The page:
Building Your Observability Practice with Tools that Co-exist

10 minute read

In the world of metrics, monitoring, APM, tracing, and related tools for debugging and troubleshooting, many vendors focus on what makes their product different and better, and why it is the only thing a customer should use. We’ve certainly done some of that–we believe that Honeycomb is by far the best tool on the market for digging into gnarly bugs that require the ability to query and break down by the most granular data field (aka high-cardinality values)–but what we sometimes fail to point out is that Honeycomb is not just for when all your other tools have failed you.

Not only that, but Honeycomb is perfect to use alongside the things you’re already using to develop, deliver, and operate your service. If you’ve been in business for any amount of time, you’ve already made choices–choices about what data you’re collecting, how you’re collecting it, where you’re sending it, how you’re visualizing it–and you’ve no doubt put work into making these tools serve your needs. And although Honeycomb can achieve a lot of what you are doing with the tools you’ve got in-house already, you don’t need to use every feature and capability of Honeycomb to get your money’s worth.

To put it another way, the goal is to augment and expand your ability to deliver your service and improve your bottom line, not require you to rip out the tooling your organization has depended on up to now. You can benefit from using Honeycomb alongside what’s been working for you until now.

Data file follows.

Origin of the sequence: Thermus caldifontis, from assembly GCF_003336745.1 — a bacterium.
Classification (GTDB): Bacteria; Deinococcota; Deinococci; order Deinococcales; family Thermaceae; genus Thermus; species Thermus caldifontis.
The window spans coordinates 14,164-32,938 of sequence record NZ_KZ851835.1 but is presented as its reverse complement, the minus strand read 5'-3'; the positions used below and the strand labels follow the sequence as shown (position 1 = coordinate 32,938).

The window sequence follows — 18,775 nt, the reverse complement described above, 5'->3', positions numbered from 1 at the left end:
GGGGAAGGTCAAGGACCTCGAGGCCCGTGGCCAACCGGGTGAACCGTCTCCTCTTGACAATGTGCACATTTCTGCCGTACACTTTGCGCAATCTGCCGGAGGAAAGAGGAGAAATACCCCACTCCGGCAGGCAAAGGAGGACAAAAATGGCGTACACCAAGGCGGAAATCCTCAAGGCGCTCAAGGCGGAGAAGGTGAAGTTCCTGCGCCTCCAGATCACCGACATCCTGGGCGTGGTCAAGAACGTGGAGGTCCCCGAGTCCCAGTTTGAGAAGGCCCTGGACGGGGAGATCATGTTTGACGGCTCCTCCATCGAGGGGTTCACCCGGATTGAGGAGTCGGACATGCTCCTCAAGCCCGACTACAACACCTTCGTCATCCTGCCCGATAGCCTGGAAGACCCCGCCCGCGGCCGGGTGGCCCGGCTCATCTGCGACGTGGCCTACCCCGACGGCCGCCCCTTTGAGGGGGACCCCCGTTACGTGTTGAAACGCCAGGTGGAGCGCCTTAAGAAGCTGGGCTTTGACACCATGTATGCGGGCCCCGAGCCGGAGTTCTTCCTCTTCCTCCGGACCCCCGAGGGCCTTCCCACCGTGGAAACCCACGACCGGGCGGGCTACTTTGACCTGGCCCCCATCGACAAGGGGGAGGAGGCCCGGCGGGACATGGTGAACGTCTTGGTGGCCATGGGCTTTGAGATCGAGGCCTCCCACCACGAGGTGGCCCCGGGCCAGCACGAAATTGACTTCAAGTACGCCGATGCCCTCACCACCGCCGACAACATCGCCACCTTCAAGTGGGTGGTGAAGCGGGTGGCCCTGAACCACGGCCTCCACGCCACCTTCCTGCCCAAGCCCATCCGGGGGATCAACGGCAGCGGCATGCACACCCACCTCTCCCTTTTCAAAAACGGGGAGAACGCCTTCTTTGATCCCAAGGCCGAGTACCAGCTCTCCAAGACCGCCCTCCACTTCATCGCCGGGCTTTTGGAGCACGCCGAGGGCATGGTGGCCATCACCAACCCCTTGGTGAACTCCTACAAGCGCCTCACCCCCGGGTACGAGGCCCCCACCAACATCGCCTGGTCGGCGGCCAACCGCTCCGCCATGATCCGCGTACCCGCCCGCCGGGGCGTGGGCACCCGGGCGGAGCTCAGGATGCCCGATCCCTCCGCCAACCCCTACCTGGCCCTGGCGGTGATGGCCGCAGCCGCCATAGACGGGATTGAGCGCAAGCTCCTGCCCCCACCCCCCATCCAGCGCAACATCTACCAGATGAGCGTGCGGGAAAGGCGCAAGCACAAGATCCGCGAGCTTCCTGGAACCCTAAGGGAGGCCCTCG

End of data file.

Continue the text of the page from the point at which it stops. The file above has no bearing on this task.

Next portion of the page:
The reality is that team, skills, and cultural transformation for DevOps is hard and takes time. As your organization evolves toward service ownership and a practice of observability-driven development, you’ll require a different set of tools and processes, and this kind of transformation doesn’t occur between one deploy and the next. While you develop and improve your observability practice, Honeycomb coexists as part of the ecosystem of tools that bring value to your business.

The things everyone knows they need

Most organizations share the following basic requirements:

Some metrics, to keep a high-level eye on infrastructure
Metrics tools do well at counting things like number of jobs queued, host level resource usage, number of requests served by the system, and so on. Your organization has likely built many dashboards to monitor your service, and tuned them over the months and years to reflect the particular foibles of your production environment and user base. There may be legacy documentation in place instructing engineers to optimize their logging for output to Graphite, or Librato. These systems aren’t going to be dismantled overnight, nor should they be.

An archive, for longer-term storage and compliance